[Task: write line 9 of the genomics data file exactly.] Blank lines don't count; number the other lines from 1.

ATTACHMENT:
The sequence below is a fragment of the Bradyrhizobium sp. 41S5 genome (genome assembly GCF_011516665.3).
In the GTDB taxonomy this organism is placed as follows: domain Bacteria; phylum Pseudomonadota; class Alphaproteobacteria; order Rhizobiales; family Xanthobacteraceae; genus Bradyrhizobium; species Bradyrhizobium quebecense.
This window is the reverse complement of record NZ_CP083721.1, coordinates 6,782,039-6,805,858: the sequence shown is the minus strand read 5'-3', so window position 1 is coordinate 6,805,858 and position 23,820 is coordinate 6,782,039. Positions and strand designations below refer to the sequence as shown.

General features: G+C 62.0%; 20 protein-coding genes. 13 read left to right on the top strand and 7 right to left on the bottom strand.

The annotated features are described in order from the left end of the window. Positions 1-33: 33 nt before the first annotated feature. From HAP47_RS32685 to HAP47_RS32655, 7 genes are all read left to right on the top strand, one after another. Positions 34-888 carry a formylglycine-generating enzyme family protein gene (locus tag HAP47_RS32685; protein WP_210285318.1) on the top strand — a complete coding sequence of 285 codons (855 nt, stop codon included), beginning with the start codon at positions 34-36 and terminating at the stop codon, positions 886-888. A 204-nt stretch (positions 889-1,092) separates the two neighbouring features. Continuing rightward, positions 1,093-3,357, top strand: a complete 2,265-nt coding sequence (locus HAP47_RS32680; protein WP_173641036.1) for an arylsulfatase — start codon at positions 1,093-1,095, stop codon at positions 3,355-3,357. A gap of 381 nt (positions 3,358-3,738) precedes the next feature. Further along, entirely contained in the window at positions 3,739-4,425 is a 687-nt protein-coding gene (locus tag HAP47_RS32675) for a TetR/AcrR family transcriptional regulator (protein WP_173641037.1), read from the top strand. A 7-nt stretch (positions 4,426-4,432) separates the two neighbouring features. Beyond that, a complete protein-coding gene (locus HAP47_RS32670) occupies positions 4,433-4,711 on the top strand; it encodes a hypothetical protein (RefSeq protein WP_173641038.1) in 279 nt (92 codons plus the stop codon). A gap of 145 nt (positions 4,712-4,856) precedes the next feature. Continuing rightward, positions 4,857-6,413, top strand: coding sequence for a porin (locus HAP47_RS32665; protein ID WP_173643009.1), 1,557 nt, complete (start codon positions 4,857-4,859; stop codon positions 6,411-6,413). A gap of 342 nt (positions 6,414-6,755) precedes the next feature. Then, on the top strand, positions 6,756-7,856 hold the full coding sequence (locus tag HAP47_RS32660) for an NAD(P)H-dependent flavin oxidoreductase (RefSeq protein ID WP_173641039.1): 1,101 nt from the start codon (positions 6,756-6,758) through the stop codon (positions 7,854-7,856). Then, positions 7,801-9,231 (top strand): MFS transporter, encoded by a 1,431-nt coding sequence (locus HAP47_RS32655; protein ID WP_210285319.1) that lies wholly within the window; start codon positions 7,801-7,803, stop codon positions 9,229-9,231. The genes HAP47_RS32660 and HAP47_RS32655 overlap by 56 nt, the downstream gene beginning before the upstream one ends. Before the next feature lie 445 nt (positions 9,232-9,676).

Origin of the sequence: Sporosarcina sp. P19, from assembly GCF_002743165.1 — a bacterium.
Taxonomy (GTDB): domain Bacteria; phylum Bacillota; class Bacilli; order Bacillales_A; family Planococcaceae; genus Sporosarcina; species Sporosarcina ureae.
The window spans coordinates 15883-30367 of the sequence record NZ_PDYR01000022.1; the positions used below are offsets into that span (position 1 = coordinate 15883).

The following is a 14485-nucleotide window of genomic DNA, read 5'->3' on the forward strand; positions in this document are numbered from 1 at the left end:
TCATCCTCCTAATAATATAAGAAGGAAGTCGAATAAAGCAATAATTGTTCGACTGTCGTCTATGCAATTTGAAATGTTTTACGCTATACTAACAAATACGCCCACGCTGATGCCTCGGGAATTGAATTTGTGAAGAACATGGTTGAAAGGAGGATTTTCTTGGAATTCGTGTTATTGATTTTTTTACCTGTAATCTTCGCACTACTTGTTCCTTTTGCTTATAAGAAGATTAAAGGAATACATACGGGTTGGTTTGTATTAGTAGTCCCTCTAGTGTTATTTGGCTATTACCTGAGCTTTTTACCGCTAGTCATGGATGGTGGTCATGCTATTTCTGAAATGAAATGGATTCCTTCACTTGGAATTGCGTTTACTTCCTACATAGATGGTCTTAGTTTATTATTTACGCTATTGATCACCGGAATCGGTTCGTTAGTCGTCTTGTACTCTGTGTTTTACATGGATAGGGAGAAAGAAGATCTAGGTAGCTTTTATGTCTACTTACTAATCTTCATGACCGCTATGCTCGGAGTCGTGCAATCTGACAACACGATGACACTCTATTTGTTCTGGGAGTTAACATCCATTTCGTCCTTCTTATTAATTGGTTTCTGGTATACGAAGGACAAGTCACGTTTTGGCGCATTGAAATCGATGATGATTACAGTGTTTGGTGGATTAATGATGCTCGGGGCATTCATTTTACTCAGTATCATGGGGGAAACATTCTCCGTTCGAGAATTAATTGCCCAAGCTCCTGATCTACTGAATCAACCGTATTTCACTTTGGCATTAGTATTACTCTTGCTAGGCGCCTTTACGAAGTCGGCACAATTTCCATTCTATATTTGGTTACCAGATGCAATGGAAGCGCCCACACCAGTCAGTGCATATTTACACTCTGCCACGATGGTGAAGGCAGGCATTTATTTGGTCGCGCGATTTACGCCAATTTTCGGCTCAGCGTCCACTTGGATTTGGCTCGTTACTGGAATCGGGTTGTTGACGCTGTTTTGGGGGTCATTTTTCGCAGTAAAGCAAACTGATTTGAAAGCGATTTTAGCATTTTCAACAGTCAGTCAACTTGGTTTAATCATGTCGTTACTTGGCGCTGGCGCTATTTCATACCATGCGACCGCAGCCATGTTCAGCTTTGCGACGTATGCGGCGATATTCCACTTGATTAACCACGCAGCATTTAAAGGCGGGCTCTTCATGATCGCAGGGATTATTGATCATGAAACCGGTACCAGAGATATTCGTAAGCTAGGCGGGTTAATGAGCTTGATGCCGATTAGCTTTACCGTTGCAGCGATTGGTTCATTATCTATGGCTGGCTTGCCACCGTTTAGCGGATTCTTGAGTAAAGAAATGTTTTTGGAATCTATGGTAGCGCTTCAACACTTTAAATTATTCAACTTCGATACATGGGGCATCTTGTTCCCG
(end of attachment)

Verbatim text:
The following is a 14485-nucleotide window of genomic DNA, read 5'->3' on the forward strand; positions in this document are numbered from 1 at the left end: